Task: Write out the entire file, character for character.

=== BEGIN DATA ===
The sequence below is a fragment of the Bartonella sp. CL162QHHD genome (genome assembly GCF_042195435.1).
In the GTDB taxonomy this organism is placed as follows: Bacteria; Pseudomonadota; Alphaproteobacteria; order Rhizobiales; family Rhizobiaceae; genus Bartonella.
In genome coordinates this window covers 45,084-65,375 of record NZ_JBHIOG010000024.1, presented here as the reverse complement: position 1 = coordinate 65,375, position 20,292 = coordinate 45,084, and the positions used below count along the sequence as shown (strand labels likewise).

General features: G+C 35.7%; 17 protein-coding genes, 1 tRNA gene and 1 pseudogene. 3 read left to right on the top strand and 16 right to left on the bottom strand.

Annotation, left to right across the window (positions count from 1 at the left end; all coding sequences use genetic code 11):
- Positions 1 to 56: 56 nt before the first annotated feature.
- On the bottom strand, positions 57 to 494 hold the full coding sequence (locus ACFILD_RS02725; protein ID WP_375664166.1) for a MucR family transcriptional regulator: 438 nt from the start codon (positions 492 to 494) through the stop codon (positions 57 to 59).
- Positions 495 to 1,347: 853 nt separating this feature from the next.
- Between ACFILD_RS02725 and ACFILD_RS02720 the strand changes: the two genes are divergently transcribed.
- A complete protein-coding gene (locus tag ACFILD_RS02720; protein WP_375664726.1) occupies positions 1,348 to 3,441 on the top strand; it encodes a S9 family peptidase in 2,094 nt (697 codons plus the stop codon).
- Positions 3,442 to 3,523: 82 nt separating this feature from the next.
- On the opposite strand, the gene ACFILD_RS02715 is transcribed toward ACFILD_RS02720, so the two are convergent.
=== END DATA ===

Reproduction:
The sequence below is a fragment of the Bartonella sp. CL162QHHD genome (genome assembly GCF_042195435.1).
In the GTDB taxonomy this organism is placed as follows: Bacteria; Pseudomonadota; Alphaproteobacteria; order Rhizobiales; family Rhizobiaceae; genus Bartonella.
In genome coordinates this window covers 45,084-65,375 of record NZ_JBHIOG010000024.1, presented here as the reverse complement: position 1 = coordinate 65,375, position 20,292 = coordinate 45,084, and the positions used below count along the sequence as shown (strand labels likewise).

General features: G+C 35.7%; 17 protein-coding genes, 1 tRNA gene and 1 pseudogene. 3 read left to right on the top strand and 16 right to left on the bottom strand.

Annotation, left to right across the window (positions count from 1 at the left end; all coding sequences use genetic code 11):
- Positions 1 to 56: 56 nt before the first annotated feature.
- On the bottom strand, positions 57 to 494 hold the full coding sequence (locus ACFILD_RS02725; protein ID WP_375664166.1) for a MucR family transcriptional regulator: 438 nt from the start codon (positions 492 to 494) through the stop codon (positions 57 to 59).
- Positions 495 to 1,347: 853 nt separating this feature from the next.
- Between ACFILD_RS02725 and ACFILD_RS02720 the strand changes: the two genes are divergently transcribed.
- A complete protein-coding gene (locus tag ACFILD_RS02720; protein WP_375664726.1) occupies positions 1,348 to 3,441 on the top strand; it encodes a S9 family peptidase in 2,094 nt (697 codons plus the stop codon).
- Positions 3,442 to 3,523: 82 nt separating this feature from the next.
- On the opposite strand, the gene ACFILD_RS02715 is transcribed toward ACFILD_RS02720, so the two are convergent.